Wednesday, October 7, 2009

Unmap - Volcano Choir


Volcano Choir
Jagjaguwar Records.

SCQ Rating: 52%

For those casually perusing this blog for the first time, let me announce forthright: I completely missed For Emma, Forever Ago in 2008. My friends recommended it, my girlfriend owned it – hell, I even bought it as a gift for someone else – but for reasons unknown, I ignored Bon Iver’s debut until after buying Blood Bank EP. So approaching Unmap, Justin Vernon (aka Bon Iver)’s collaboration with indie post-rock outfit Collections of Colonies of Bees, I was bewildered by the dramatic divide separating Volcano Choir’s adoring fans and those bitterly – might I stress personally - disappointed listeners. Suddenly I’m kind of relieved For Emma, Forever Ago didn’t rock and capsize my emotional epicenter, as it’s clear that most who disapprove of Unmap are steadfast For Emma… fans unwilling to accept Vernon unless he’s loveless in a Dunn County lodge. And while Vernon knows he’s being pigeonholed, make no mistake, Volcano Choir isn’t the unexpected project to sway those die-hard expectations.

Unmap certainly makes a solid proposition to be seen as a different angle of the-man-behind-Bon-Iver, but it seems clueless as to which angle to travel. Providing a more varied platform for Vernon’s voice - the undeniable star of the show - Volcano Choir paces the driveway throughout its nine songs, occasionally kicking leaves but mostly waiting for a ride. Throughout the sound-check of guitar and voice in ‘Husks and Shells’, which is a pleasant yet reserved impasse, and the percolating guitar-webs of ‘Seeplymouth’, I held faith that this extended warm-up was part of Unmap’s dynamic, that Volcano Choir – both Vernon and Collections of Colonies of Bees – had considerable stake in this and sought to make a statement. Yet ‘Seeplymouth’’s eventual drone and tribal-drum freak-out blows on unwavering like a deer in the headlights, unsure where in its near seven-minute length to deviate and unwilling to take the song back to the drawing table to discuss such specifics. The record never learns or recovers from that moment, instigating breezy post-rock meanderings that sputter to shrugging ends (‘Dote’) and chastising fans with one-off minute-long goofs that reveal what an ego project this really is (‘Cool Knowledge’). When the band fully unites and commits to a song as on ‘Still’, it’s one we’ve already heard acapella on Bon Iver’s Blood Bank EP, fleshed out here with free-jam guitars and thudding kick-drums. This updated Volcano Choir version maintains the inner deliberation of the former (entitled ‘Woods’) but also preserves its tedium, as the band again fails to nourish their instrumentation with new ideas. If you’re waiting for me to suggest that the best is yet to come, take a deep breath and understand that ‘Still’ is probably Unmap’s crowning moment.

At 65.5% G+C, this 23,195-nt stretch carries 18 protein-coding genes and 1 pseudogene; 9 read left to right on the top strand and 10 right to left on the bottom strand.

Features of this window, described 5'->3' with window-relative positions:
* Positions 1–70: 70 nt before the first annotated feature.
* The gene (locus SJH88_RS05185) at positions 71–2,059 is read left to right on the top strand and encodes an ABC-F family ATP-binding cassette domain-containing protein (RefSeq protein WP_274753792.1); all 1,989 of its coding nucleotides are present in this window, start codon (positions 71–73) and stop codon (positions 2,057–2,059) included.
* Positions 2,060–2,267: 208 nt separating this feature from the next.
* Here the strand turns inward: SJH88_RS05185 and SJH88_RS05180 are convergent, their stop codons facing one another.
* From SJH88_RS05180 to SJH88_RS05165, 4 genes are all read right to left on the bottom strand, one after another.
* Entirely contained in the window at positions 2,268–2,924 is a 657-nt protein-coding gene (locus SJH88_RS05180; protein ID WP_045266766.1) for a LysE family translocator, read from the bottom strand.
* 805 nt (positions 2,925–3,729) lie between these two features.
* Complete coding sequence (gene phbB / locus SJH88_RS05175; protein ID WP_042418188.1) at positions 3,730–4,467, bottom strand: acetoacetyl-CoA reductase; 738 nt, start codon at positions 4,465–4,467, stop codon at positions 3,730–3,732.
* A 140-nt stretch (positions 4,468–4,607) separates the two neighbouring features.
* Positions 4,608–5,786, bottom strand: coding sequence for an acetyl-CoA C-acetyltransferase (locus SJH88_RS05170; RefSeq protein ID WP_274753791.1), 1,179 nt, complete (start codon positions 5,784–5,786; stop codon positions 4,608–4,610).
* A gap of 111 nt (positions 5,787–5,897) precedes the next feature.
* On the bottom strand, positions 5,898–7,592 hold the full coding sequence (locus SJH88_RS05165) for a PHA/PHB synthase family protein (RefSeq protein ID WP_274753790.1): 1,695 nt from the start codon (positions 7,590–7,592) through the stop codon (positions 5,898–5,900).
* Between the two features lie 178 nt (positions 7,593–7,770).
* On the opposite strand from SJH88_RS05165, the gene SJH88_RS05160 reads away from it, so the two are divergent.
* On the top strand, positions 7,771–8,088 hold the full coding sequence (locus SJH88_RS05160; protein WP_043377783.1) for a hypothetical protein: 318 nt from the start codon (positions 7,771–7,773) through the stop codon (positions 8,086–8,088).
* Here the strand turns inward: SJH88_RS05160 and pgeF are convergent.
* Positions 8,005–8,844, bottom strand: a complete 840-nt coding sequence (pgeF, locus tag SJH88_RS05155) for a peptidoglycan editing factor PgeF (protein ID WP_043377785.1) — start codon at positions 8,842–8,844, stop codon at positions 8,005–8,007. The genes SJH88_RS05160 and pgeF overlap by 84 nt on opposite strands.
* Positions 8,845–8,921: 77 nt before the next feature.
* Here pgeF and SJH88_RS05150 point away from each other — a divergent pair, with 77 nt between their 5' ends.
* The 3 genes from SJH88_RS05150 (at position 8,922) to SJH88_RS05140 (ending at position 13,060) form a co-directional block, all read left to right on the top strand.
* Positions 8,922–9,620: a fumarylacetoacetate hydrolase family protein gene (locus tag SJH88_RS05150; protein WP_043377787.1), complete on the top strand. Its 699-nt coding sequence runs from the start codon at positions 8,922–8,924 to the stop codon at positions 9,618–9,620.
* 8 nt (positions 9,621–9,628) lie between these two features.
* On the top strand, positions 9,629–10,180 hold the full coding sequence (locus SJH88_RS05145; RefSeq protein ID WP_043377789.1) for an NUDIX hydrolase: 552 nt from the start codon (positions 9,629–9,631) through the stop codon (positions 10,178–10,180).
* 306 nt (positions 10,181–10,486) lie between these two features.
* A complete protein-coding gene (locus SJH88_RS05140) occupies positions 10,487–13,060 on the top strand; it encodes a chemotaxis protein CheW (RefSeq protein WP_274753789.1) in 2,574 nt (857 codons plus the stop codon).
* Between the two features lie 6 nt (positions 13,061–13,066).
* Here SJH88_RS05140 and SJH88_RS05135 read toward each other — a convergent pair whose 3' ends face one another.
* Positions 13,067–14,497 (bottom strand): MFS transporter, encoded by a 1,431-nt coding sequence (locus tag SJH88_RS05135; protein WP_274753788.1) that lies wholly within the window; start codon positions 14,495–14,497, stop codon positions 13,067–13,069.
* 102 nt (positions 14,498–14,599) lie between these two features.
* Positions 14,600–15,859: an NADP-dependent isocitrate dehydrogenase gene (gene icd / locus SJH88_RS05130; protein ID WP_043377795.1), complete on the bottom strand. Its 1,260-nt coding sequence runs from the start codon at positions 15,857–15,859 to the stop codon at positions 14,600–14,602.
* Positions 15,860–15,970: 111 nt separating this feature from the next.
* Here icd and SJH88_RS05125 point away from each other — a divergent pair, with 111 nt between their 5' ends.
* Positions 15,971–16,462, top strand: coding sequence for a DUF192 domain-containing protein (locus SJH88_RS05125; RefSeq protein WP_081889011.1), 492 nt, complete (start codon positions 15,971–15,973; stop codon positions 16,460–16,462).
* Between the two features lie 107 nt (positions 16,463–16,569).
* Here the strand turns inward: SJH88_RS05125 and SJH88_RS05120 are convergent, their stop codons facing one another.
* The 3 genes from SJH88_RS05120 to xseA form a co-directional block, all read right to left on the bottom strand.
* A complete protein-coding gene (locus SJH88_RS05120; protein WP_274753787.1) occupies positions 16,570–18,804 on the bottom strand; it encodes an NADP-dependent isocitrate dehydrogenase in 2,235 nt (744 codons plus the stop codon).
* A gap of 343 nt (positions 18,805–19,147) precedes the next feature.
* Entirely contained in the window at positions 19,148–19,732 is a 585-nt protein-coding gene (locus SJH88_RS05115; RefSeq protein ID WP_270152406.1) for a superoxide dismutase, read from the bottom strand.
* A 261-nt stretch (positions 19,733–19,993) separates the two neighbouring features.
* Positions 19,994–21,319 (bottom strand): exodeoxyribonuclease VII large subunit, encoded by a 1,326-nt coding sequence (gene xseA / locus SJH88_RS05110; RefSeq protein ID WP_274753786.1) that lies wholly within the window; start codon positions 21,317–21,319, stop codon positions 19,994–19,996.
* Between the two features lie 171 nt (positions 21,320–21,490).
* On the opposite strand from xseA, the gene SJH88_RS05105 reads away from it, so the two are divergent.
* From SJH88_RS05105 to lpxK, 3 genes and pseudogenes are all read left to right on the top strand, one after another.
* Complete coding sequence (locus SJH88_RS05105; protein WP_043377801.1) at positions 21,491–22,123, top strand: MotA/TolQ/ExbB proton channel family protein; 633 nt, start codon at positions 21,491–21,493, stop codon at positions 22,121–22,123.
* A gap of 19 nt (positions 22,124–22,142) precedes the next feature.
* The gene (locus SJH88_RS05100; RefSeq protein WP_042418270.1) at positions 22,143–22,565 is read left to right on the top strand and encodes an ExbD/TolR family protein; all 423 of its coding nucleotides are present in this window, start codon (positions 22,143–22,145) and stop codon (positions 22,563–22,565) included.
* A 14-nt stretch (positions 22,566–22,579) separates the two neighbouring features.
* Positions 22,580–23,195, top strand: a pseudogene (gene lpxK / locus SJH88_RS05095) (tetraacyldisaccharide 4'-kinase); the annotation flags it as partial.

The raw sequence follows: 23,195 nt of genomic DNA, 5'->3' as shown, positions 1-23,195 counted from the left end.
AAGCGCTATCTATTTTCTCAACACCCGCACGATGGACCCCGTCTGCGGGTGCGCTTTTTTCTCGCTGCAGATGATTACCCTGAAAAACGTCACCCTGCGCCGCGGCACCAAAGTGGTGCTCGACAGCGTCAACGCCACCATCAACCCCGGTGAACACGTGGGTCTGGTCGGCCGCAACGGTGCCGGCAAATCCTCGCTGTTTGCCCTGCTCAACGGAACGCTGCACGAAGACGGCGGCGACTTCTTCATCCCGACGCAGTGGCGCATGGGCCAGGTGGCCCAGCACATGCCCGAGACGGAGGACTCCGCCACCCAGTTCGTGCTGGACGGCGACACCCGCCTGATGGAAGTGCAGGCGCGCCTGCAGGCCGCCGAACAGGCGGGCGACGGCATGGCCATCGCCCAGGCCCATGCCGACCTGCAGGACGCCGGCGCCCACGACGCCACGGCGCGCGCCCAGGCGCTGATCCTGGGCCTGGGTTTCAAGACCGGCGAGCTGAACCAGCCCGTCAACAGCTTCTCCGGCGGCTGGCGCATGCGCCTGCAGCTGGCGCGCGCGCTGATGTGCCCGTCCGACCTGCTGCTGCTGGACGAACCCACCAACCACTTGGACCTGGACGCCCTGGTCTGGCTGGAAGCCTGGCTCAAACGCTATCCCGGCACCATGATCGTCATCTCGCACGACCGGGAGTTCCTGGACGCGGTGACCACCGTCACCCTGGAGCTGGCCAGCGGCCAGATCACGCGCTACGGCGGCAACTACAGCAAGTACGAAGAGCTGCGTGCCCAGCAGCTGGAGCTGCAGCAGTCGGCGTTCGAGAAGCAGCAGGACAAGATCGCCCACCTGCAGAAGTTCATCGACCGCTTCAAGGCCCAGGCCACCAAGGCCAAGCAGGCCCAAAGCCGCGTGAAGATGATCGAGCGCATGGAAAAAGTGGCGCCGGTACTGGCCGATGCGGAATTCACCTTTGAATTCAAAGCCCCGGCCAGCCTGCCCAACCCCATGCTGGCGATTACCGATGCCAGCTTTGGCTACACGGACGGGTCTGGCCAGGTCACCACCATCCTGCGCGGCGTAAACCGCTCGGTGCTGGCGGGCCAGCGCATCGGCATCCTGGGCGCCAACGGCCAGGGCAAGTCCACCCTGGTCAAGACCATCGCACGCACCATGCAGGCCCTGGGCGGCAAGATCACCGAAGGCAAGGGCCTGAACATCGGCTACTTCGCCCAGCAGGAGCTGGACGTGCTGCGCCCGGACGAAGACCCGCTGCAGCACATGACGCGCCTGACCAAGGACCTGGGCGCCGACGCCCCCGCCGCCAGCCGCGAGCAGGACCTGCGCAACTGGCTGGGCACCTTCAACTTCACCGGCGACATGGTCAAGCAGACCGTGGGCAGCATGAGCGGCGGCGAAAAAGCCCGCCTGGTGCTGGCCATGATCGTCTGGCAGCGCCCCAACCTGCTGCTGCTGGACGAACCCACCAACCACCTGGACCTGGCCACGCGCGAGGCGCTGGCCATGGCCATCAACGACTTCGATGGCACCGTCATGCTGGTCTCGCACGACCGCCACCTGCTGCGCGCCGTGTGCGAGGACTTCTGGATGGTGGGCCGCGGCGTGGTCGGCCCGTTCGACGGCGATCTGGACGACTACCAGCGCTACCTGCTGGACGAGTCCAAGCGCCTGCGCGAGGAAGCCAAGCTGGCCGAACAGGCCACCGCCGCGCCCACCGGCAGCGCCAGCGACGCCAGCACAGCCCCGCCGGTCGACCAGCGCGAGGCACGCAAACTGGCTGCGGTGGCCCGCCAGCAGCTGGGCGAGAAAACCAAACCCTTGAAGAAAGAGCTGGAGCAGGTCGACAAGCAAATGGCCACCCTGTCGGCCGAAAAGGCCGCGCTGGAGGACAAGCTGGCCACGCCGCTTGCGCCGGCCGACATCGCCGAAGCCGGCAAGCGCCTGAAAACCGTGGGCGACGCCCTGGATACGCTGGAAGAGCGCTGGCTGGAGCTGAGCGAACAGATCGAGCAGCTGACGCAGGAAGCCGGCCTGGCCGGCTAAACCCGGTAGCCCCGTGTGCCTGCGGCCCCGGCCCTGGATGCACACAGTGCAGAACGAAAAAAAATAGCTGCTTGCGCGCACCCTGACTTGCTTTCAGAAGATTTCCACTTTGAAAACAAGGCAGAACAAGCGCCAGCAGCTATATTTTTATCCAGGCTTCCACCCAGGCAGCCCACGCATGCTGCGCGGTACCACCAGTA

Big surprise, Vernon sounds awesome; he does a haunting choir-effect on his multi-tracked vocals on ‘Youlogy’, giving it that archaic, cathedral effect and experiments with a Nina Simone / Antony Hegarty delivery on ‘Mbira in the Morass’. Yet he can’t save Volcano Choir on his own. The greater offenders are the Milwaukee-based Collections of Colonies of Bees, who despite their numbers often sound suspiciously absent from the studio. With this collaboration being the outfit’s most high-profile gig, you’d expect them to make a good impression yet their role in Volcano Choir doesn't exactly make me want to rush out and hear their independent work. Unmap isn’t disappointing because it’s unstructured or because it fails to be For Emma, Forever Ago Part II. Unmap is disappointing because it finds competent musicians who’ve been responsible for creative achievements coming together and issuing an album that’s best described as boring.

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